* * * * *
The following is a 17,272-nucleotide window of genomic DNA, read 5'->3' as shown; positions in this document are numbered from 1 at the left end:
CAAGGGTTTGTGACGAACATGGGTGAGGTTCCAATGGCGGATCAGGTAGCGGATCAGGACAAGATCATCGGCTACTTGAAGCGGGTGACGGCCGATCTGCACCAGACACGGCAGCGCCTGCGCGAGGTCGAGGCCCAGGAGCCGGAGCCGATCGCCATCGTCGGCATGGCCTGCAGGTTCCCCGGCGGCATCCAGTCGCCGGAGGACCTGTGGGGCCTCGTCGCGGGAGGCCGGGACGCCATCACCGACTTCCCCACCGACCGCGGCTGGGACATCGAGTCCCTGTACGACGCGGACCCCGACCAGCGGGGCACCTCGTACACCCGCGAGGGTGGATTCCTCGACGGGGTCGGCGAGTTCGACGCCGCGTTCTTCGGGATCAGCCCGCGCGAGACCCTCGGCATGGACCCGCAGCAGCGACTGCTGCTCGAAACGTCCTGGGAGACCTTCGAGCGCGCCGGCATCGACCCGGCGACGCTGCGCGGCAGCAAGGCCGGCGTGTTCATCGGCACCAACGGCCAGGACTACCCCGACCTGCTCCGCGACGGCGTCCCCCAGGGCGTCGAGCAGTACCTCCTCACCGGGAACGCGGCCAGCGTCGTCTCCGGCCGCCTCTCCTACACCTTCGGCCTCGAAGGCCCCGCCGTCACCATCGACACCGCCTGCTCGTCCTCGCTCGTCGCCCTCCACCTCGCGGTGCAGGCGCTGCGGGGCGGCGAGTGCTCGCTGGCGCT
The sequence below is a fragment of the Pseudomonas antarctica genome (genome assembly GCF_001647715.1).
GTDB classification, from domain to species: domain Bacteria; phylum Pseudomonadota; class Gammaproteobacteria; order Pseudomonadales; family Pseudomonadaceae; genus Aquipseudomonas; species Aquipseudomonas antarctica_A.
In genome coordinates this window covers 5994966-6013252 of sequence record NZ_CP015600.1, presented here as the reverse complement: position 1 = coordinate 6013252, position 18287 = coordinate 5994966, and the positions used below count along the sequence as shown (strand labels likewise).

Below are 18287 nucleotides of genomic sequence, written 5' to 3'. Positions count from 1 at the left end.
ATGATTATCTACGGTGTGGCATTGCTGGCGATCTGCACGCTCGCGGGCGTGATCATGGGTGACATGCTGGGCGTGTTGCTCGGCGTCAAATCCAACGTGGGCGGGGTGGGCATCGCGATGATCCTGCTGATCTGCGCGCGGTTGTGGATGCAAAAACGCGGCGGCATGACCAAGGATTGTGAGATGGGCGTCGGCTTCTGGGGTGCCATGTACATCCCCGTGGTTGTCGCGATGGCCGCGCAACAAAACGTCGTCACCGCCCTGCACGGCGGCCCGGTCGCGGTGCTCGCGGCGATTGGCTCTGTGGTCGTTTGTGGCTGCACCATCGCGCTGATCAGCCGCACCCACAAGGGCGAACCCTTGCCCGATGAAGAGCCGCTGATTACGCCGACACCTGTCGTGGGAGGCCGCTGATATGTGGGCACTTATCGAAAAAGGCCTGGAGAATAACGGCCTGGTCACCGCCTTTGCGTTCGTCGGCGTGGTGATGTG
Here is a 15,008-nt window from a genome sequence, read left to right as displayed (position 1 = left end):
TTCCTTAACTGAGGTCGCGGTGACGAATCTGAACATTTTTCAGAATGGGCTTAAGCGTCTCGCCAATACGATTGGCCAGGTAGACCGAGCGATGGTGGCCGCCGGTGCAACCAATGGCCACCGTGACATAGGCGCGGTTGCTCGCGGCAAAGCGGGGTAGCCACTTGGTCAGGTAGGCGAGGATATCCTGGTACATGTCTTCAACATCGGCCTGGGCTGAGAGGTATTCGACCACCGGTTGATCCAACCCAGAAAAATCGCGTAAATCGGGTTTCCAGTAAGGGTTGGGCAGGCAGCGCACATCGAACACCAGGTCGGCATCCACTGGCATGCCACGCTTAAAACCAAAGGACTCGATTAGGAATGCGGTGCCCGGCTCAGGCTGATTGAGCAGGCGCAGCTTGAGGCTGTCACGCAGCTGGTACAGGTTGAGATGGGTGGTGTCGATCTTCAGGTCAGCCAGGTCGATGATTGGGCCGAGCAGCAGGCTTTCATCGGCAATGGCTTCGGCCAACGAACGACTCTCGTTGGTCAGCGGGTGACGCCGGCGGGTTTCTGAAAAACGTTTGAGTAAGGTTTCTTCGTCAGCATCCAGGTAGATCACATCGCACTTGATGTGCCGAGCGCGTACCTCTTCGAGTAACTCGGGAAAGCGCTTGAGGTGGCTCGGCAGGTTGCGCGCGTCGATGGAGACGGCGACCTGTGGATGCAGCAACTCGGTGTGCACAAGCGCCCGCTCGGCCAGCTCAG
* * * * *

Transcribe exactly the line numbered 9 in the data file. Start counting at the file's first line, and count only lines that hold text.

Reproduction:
TTCCTTAACTGAGGTCGCGGTGACGAATCTGAACATTTTTCAGAATGGGCTTAAGCGTCTCGCCAATACGATTGGCCAGGTAGACCGAGCGATGGTGGCCGCCGGTGCAACCAATGGCCACCGTGACATAGGCGCGGTTGCTCGCGGCAAAGCGGGGTAGCCACTTGGTCAGGTAGGCGAGGATATCCTGGTACATGTCTTCAACATCGGCCTGGGCTGAGAGGTATTCGACCACCGGTTGATCCAACCCAGAAAAATCGCGTAAATCGGGTTTCCAGTAAGGGTTGGGCAGGCAGCGCACATCGAACACCAGGTCGGCATCCACTGGCATGCCACGCTTAAAACCAAAGGACTCGATTAGGAATGCGGTGCCCGGCTCAGGCTGATTGAGCAGGCGCAGCTTGAGGCTGTCACGCAGCTGGTACAGGTTGAGATGGGTGGTGTCGATCTTCAGGTCAGCCAGGTCGATGATTGGGCCGAGCAGCAGGCTTTCATCGGCAATGGCTTCGGCCAACGAACGACTCTCGTTGGTCAGCGGGTGACGCCGGCGGGTTTCTGAAAAACGTTTGAGTAAGGTTTCTTCGTCAGCATCCAGGTAGATCACATCGCACTTGATGTGCCGAGCGCGTACCTCTTCGAGTAACTCGGGAAAGCGCTTGAGGTGGCTCGGCAGGTTGCGCGCGTCGATGGAGACGGCGACCTGTGGATGCAGCAACTCGGTGTGCACAAGCGCCCGCTCGGCCAGCTCAG